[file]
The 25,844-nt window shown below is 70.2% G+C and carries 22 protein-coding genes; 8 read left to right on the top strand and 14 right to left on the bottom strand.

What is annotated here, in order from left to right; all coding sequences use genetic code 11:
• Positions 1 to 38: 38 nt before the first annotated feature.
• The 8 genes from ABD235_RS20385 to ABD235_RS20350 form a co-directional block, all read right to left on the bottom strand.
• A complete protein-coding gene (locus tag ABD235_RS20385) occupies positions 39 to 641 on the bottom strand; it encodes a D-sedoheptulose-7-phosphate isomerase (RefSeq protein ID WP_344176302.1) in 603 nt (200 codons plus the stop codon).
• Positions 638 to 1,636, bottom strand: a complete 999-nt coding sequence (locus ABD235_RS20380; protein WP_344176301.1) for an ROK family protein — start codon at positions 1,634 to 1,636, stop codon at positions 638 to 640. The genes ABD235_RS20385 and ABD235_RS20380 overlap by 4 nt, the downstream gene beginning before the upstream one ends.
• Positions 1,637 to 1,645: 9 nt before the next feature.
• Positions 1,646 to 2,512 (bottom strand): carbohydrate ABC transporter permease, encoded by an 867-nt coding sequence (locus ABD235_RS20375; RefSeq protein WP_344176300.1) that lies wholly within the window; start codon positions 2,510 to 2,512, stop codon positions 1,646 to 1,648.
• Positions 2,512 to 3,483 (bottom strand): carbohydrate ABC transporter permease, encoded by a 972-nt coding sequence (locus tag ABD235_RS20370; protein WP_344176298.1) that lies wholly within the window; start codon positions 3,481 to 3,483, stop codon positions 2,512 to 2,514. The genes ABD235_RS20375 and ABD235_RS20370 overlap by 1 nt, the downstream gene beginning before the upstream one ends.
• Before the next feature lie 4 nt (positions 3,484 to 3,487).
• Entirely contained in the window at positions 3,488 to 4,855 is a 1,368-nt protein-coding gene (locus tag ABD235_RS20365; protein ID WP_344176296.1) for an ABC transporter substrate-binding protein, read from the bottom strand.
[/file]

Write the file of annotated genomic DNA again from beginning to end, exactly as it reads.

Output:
The 25,844-nt window shown below is 70.2% G+C and carries 22 protein-coding genes; 8 read left to right on the top strand and 14 right to left on the bottom strand.

What is annotated here, in order from left to right; all coding sequences use genetic code 11:
• Positions 1 to 38: 38 nt before the first annotated feature.
• The 8 genes from ABD235_RS20385 to ABD235_RS20350 form a co-directional block, all read right to left on the bottom strand.
• A complete protein-coding gene (locus tag ABD235_RS20385) occupies positions 39 to 641 on the bottom strand; it encodes a D-sedoheptulose-7-phosphate isomerase (RefSeq protein ID WP_344176302.1) in 603 nt (200 codons plus the stop codon).
• Positions 638 to 1,636, bottom strand: a complete 999-nt coding sequence (locus ABD235_RS20380; protein WP_344176301.1) for an ROK family protein — start codon at positions 1,634 to 1,636, stop codon at positions 638 to 640. The genes ABD235_RS20385 and ABD235_RS20380 overlap by 4 nt, the downstream gene beginning before the upstream one ends.
• Positions 1,637 to 1,645: 9 nt before the next feature.
• Positions 1,646 to 2,512 (bottom strand): carbohydrate ABC transporter permease, encoded by an 867-nt coding sequence (locus ABD235_RS20375; RefSeq protein WP_344176300.1) that lies wholly within the window; start codon positions 2,510 to 2,512, stop codon positions 1,646 to 1,648.
• Positions 2,512 to 3,483 (bottom strand): carbohydrate ABC transporter permease, encoded by a 972-nt coding sequence (locus tag ABD235_RS20370; protein WP_344176298.1) that lies wholly within the window; start codon positions 3,481 to 3,483, stop codon positions 2,512 to 2,514. The genes ABD235_RS20375 and ABD235_RS20370 overlap by 1 nt, the downstream gene beginning before the upstream one ends.
• Before the next feature lie 4 nt (positions 3,484 to 3,487).
• Entirely contained in the window at positions 3,488 to 4,855 is a 1,368-nt protein-coding gene (locus tag ABD235_RS20365; protein ID WP_344176296.1) for an ABC transporter substrate-binding protein, read from the bottom strand.